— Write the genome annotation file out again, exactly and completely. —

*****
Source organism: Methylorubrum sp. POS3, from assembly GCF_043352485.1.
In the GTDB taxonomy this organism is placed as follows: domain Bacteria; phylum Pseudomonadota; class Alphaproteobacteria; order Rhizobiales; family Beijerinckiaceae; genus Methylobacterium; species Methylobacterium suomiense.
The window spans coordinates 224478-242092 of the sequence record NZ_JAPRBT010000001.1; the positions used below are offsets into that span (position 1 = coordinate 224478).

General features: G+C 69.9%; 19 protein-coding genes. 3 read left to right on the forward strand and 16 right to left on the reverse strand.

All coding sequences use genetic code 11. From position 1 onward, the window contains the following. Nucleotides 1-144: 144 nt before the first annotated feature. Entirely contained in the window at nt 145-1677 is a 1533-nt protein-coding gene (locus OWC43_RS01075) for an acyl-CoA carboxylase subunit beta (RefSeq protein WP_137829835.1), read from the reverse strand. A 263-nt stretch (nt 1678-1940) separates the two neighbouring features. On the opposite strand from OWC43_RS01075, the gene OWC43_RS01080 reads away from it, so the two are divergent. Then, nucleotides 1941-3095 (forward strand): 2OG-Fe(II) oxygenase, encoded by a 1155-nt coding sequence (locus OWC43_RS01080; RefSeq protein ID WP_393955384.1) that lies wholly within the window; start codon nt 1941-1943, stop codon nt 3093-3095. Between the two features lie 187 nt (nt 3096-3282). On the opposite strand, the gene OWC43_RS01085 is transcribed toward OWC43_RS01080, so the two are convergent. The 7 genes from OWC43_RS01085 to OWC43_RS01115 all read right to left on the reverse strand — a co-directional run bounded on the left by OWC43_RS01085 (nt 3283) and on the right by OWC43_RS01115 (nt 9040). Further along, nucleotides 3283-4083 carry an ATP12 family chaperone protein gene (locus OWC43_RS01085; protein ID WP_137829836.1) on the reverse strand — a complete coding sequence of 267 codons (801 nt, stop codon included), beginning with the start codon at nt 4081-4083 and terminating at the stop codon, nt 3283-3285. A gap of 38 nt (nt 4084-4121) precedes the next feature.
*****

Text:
Source organism: Methylorubrum sp. POS3, from assembly GCF_043352485.1.
In the GTDB taxonomy this organism is placed as follows: domain Bacteria; phylum Pseudomonadota; class Alphaproteobacteria; order Rhizobiales; family Beijerinckiaceae; genus Methylobacterium; species Methylobacterium suomiense.
The window spans coordinates 224478-242092 of the sequence record NZ_JAPRBT010000001.1; the positions used below are offsets into that span (position 1 = coordinate 224478).

General features: G+C 69.9%; 19 protein-coding genes. 3 read left to right on the forward strand and 16 right to left on the reverse strand.

All coding sequences use genetic code 11. From position 1 onward, the window contains the following. Nucleotides 1-144: 144 nt before the first annotated feature. Entirely contained in the window at nt 145-1677 is a 1533-nt protein-coding gene (locus OWC43_RS01075) for an acyl-CoA carboxylase subunit beta (RefSeq protein WP_137829835.1), read from the reverse strand. A 263-nt stretch (nt 1678-1940) separates the two neighbouring features. On the opposite strand from OWC43_RS01075, the gene OWC43_RS01080 reads away from it, so the two are divergent. Then, nucleotides 1941-3095 (forward strand): 2OG-Fe(II) oxygenase, encoded by a 1155-nt coding sequence (locus OWC43_RS01080; RefSeq protein ID WP_393955384.1) that lies wholly within the window; start codon nt 1941-1943, stop codon nt 3093-3095. Between the two features lie 187 nt (nt 3096-3282). On the opposite strand, the gene OWC43_RS01085 is transcribed toward OWC43_RS01080, so the two are convergent. The 7 genes from OWC43_RS01085 to OWC43_RS01115 all read right to left on the reverse strand — a co-directional run bounded on the left by OWC43_RS01085 (nt 3283) and on the right by OWC43_RS01115 (nt 9040). Further along, nucleotides 3283-4083 carry an ATP12 family chaperone protein gene (locus OWC43_RS01085; protein ID WP_137829836.1) on the reverse strand — a complete coding sequence of 267 codons (801 nt, stop codon included), beginning with the start codon at nt 4081-4083 and terminating at the stop codon, nt 3283-3285. A gap of 38 nt (nt 4084-4121) precedes the next feature.